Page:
In this report, Josh McGee and Michelle Welch of the Arnold Foundation reveal a bleak picture of Houston’s pension systems. The city’s three major pension plans are unfunded by at least $3.1 billion, which is $1 billion more than the city’s total general fund revenue. As a whole, Houston’s pensions are only 75 percent funded.
Several factors contribute to the pension problem. The most important factor is the city’s failure to fully pay the Annual Required Contribution each year since 2006. Additionally, its pension systems adopt optimistic investment return assumptions that are among highest in the nation, ranging from 8 to 8.5 percent. The report finds that lowering the assumed rate of return to 7 percent would drop the plans’ funded ratio from the current 75 percent to 63 percent and would nearly double the unfunded liability. This also means that pension debt, and consequently contributions, will likely increase substantially in the future when actual investment returns fall short of the plans’ unrealistic assumptions.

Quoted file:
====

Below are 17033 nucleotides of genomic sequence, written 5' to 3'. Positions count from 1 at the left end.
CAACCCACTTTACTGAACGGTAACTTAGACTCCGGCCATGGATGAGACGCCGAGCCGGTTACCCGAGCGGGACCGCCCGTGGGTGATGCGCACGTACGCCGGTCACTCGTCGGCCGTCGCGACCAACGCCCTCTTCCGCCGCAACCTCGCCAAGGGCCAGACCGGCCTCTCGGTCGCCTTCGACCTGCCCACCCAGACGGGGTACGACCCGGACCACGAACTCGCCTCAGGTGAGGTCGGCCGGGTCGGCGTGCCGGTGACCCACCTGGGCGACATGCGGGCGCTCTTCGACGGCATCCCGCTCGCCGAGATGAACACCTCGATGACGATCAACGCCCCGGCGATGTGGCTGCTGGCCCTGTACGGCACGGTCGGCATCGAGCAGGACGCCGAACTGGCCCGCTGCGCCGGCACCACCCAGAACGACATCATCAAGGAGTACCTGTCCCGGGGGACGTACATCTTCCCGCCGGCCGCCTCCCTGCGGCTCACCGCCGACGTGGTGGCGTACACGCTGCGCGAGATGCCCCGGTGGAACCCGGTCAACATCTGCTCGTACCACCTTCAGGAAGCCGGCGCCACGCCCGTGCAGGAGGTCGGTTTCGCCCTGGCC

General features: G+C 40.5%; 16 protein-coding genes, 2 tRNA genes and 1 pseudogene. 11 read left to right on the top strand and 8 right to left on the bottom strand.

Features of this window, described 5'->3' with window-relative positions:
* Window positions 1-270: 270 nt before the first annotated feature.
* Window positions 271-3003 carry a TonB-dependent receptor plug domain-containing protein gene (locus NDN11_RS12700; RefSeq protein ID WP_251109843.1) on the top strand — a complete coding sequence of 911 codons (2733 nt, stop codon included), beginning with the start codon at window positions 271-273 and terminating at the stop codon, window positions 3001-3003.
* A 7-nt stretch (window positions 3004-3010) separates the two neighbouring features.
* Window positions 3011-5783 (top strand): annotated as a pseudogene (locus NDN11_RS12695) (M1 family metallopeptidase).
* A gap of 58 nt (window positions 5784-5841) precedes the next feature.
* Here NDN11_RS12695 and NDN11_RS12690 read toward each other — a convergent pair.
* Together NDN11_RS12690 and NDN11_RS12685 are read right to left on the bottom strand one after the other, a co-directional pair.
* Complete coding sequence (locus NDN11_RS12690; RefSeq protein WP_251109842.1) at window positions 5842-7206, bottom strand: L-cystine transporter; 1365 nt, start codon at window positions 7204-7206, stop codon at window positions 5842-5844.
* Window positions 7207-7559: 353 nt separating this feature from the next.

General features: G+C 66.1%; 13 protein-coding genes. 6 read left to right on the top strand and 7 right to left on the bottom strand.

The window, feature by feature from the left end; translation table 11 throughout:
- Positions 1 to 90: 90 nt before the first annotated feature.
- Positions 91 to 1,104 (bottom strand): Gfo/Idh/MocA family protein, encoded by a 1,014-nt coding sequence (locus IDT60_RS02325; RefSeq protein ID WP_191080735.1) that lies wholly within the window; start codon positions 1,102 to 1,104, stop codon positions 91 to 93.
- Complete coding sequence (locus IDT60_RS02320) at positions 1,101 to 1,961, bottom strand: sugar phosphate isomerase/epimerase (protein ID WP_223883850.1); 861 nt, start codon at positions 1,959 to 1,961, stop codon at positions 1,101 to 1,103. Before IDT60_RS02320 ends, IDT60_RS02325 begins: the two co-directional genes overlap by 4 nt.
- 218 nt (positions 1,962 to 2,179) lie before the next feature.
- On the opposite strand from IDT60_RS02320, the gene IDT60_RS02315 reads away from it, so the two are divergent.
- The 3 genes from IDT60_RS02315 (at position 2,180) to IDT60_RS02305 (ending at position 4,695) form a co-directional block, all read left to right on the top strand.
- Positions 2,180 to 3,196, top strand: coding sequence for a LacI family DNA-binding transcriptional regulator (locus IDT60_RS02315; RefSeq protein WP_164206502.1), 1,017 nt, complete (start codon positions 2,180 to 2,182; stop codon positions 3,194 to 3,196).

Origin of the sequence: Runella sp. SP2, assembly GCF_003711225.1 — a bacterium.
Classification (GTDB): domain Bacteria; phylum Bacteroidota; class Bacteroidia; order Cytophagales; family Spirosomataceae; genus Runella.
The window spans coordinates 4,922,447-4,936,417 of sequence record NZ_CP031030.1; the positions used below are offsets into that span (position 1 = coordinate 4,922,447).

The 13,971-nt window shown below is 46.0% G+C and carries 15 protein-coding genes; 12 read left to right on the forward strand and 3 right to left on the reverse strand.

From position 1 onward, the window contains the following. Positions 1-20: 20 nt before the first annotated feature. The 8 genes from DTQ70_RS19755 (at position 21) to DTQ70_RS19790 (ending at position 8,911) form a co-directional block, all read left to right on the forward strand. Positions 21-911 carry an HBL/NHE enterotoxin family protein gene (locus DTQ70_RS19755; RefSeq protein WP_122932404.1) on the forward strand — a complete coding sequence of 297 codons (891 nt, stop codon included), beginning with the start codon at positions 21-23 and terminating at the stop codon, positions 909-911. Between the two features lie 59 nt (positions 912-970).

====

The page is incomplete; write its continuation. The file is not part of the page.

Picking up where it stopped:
The report warns that Houston may follow in the footsteps of Chicago unless it acts soon to contain its pension debt. Possible actions include negotiating changes directly with workers, fully funding the pension systems, paying off the pension debt in 20 years or less, revaluating risky assumptions, and improving accountability and transparency.
To read the full report, go here.
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